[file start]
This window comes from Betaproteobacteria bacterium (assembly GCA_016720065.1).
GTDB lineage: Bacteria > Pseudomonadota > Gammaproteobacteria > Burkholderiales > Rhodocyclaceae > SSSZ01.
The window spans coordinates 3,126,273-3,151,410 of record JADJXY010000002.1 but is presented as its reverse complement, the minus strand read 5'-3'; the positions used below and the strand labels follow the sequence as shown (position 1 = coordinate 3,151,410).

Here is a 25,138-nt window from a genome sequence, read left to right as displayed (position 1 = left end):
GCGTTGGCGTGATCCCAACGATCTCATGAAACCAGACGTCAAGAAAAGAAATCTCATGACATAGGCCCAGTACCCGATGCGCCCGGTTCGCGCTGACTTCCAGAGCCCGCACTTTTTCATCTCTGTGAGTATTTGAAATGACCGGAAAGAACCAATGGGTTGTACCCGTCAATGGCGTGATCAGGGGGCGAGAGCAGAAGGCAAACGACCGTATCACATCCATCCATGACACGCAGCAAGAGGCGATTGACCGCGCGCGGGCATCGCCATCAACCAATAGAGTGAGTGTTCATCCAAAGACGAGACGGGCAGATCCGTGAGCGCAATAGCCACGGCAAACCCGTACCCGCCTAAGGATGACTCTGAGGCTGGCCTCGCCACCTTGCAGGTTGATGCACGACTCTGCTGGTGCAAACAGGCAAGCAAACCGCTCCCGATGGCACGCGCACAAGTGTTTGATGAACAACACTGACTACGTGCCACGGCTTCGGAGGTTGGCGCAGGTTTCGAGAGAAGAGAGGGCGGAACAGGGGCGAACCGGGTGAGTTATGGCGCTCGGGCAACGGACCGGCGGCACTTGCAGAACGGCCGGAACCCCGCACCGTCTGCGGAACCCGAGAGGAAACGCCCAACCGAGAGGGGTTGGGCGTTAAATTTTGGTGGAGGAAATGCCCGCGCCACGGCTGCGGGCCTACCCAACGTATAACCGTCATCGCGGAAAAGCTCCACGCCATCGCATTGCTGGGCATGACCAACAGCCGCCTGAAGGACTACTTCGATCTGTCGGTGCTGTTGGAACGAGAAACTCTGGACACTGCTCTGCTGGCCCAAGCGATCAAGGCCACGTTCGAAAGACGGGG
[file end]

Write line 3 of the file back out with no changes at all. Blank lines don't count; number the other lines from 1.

The window spans coordinates 3,126,273-3,151,410 of record JADJXY010000002.1 but is presented as its reverse complement, the minus strand read 5'-3'; the positions used below and the strand labels follow the sequence as shown (position 1 = coordinate 3,151,410).